Cucullanus clarotis Baylis, 1923 was recorded from S. schall by [13] and from C. laticepsby [93]from Khartoum. A recent study on nematodes of Sudan and Ethiopia by [17] recorded and redescribed in detail Cucullanus baylisiCampana-Rouget, 1961. The material was collected from intestine ofSynodontis schall (Kosti White Nile) and Synodontis sp. (Sinnar, Blue Nile). Based on light and scanning electron microscope investigations, they revealed that Cucullanus baylisi was erroneously reported by [13, 71] as C.clarotis.Cucullanus baylisi was re-named ‘Cucullanus dubius nom. n.’ by [17] due to its poor and questionable description. It was designated as a species inquirenda by [17].

A new nematode species Nilonema gymnarchi n. sp [45] was described from the freshwater fish G. niloticus. The described species was a female collected from the lung-like air bladder.

Raphidascaroides bishaii Khalil, 1961 was described as a n. sp. from G. niloticus, by [46].

Falcaustra sudanensis from Distichodus brevipinnis(from Khartoum, White Nile) and Spironoura hexapapillata fromDistichodus nefasch(from Kosti, White Nile) were described in 1962 by [47] as two new nematode species to science from Sudan. Falcaustrasudanensis was collected from the intestine of D. brevipnnis by [47]. Its presence in D. brevipnnis and from D. niloticus was confirmed by [26]. A redescription of F. sudanensis in 2017 by [17] led to modification of its valid name to read Spironoura sudanensis.Spironoura hexapapillata Khalil, 1962 was restudied from its type host and type locality by [17]. The authors concluded thatFalcaustra hexapapillata Khalil, 1962 is a senior to [syns. Spironoura hexapapillata Khalil, 1962]. Spironura sp. Leidy, 1856was collected from the intestine of Synodontis batensoda,D. brevipennis and Distichodus sp [13] andfromthe intestine of S. schall by [5, 13].

Diplostomulum tregenna Nazmi Gohor, 1932 from the Nile fish C. gariepinus was described from the fat tissue in the cranial cavity by [36] who experimentally demonstrated part of its life cycle. Cithariniella citharini Khalil, 1963 was described as n. gen. and n. sp., of oxyurid from a freshwater fish, C. citharus in the Sudan [48]. The material was collected from the rectum of several specimens of C. citharus. Cithariniella citharini was the only Pharyngodonidae from Sudan freshwater fishes [48].Distichodus brevipinnis, S. schall and S. serratus were added by [91] as additional hosts for Citharinus from Sudan. Philometra bagrin. sp. Khalil, 1969 was collected from the subcutaneous tissue of B. bajad by [13].

Procamallanus laeviconchus Wedl, 1861 [Syn. Cucullanuslaeviconchus Wedl, 1861] was collected from the esophagus, stomach, intestine and gill lamellae of C. gariepinus by [13]; from S. schall by [5, 26, 17]; from S. serratus Sy [5] and from B. bajad, B. docmak, D. niloticus, D. brevipennis, from H.forskalii by [26] and from Schilbe intermedius by [17]. All these fish hosts were collected from the White Nile near Khartoum, Sudan. Procamallanus icyathopharynx Wedl, 1862 was found in the esophagus, stomach, intestine and gill lamellae of C. gariepinus by [13]. A new species to science, Procamallanus (=Spirocamallanus) pseudospiralisMoravec and Scholz, 2017 was collected from the intestine of S. schall (type host) from River Nile in Khartoum (type locality) by [17]. An additional locality was Khashm el Girba, Dam Lake. Other hosts were S. frontosus and S. nigrita. A Key to Procamallanus spp. parasitic in freshwater fishes in Africa was included. From the intestine and stomach of S. schall [92] described three Procamallanus Olsen, 1952 and designated them asProcamallanus type 1, 2 and 3.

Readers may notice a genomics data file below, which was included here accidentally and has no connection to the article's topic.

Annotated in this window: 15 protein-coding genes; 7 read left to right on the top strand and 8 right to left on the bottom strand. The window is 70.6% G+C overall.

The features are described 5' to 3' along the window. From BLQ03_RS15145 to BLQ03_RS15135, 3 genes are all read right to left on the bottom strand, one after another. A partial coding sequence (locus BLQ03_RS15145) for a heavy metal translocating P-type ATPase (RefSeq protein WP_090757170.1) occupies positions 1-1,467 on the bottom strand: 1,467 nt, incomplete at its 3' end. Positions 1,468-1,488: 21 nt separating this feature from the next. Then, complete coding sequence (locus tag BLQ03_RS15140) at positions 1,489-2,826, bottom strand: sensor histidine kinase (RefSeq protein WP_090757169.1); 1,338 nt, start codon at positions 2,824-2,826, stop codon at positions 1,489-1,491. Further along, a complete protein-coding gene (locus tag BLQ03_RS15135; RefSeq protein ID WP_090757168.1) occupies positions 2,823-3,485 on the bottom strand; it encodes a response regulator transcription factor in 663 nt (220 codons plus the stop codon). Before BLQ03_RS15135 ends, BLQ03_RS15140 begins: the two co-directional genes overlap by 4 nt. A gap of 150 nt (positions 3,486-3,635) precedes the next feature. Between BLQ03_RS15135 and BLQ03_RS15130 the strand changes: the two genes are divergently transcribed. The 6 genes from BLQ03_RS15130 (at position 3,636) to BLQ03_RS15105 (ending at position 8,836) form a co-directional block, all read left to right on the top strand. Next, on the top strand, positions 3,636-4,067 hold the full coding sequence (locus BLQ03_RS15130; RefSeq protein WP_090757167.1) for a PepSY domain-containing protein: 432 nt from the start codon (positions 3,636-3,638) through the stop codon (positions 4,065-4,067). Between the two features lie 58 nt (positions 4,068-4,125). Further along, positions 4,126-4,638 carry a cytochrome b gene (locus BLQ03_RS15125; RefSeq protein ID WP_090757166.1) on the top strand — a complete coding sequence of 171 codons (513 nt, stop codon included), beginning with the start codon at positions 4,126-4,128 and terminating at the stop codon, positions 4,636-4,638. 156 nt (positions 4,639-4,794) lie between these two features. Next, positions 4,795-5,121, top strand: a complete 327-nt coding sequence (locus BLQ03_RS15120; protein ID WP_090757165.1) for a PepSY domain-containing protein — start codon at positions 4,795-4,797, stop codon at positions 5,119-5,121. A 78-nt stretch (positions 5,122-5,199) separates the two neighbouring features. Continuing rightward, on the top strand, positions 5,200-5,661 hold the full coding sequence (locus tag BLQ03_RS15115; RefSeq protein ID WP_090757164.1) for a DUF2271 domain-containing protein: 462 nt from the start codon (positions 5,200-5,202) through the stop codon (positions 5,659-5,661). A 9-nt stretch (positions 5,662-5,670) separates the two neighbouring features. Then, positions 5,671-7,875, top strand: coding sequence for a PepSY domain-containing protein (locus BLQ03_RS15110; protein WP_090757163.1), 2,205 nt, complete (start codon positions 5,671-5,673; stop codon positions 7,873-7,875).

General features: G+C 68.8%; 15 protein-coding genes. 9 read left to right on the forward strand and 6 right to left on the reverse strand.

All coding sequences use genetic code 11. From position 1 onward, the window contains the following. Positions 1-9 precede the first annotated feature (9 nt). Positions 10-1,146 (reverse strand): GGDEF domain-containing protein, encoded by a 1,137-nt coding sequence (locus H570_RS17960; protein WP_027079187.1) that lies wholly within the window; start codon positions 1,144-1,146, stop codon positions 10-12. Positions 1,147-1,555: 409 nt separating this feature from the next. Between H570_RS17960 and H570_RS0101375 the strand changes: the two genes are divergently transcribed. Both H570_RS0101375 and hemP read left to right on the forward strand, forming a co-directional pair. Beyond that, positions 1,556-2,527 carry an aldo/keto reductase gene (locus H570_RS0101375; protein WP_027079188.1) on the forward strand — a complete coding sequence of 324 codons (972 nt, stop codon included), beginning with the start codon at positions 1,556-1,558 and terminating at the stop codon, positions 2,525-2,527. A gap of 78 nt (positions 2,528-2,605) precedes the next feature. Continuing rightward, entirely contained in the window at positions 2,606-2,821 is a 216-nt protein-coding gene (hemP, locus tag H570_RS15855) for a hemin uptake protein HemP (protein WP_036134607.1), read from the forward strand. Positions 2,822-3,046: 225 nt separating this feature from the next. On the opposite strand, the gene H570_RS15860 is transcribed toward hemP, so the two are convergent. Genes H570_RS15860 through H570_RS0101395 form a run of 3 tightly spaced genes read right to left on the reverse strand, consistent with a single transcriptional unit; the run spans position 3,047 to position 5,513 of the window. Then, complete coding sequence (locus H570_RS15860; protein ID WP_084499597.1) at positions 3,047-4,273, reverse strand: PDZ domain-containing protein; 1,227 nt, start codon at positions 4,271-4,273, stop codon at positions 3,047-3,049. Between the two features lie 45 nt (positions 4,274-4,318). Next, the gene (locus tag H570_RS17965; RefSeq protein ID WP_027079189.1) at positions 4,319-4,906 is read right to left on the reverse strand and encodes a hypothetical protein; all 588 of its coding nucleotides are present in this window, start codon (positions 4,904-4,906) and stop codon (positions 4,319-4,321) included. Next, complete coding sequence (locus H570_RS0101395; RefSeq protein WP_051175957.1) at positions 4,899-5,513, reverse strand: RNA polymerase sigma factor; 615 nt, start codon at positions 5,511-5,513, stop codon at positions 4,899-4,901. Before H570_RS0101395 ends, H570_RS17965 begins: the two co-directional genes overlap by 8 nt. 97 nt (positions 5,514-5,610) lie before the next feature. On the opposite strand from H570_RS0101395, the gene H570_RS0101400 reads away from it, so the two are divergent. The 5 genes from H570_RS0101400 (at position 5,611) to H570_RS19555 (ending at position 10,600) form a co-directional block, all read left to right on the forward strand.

Procamallanus spiralis Baylis, 1923 was collected from the intestine of Clarias anguillaris, Auchincglanis occidentalis, S. schall and S. batensoda by [13]; from the stomach and intestine of S. schall by [5, 13, 26]; from S. serratus by [5] and from B. docmak by [26].

Cucullanus barbi n. sp. Baylis, 1923 was redescribed from Labeobarbus binnyi from Khartoum by[93]. It was rediscribed from the types host collected from White Nile in Kostí and Blue Nile in Sinnar, Sudan by [17].

An adult nematode Gendrid tilapiae Baylis, 1930 was reported for the first time in Sudan from the rectum of a single specimen of O. niloticus by [1] who also described Acanthosentis tilapiae Bolyis, 1948 from the intestine of O. niloticus and S. galilaeus. Amphicaecum sp. Baylis, 1920 was collected from mesenteries surface of stomach and intestine, and from sinus venosus of O. niloticus by [13, 26]; from C. gariepinus by [6]; from L. niloticus by [92]; and from B. bajad, H. forskalii, L. niloticus and S. mystus by [26].

Contracaecum sp. Reilliet and Henary, 1912 was collected from the intestine and sinus venosus of O. niloticus by [1, 26, 87, 88]; from S. galilaeus by [1, 89]; from C. zillii by [90]; from the visceral cavity and stomach wall of C. gariepinus by [5, 6] from P. senegalus by [5] and from B. bajad, H. forskalii, L. niloticus,and Schilbe mystus by [26].An in vitro experiments made by [89] demonstrated part of the life cycle of Contracaecum sp., and revealed that molting in small larval nematodes takes 2 to 3 days.

Rhabdochona sp.  Raillet, 1916 was collected from the intestine of G. niloticus by [89] and from H. forskalii by [26]. Metaquimperia sp, Karve, 1941 was collected from the stomach of P. senegalus by [5]. Porrocaecum sp. Railliet and Henry, 1912 was collected from the intestine of O. niloticus and L. niloticus by [92].

A new species of nematode, Cucullanus mormyri sp. n. Moravec et Scholz, 2017 was collected from the intestine of M. caschive (Type host) from Kosti on the White Nile (type locality); other hosts were a Mormyrus sp. and Marcusenius cyprinoides (both belong to Mormyridae) [17].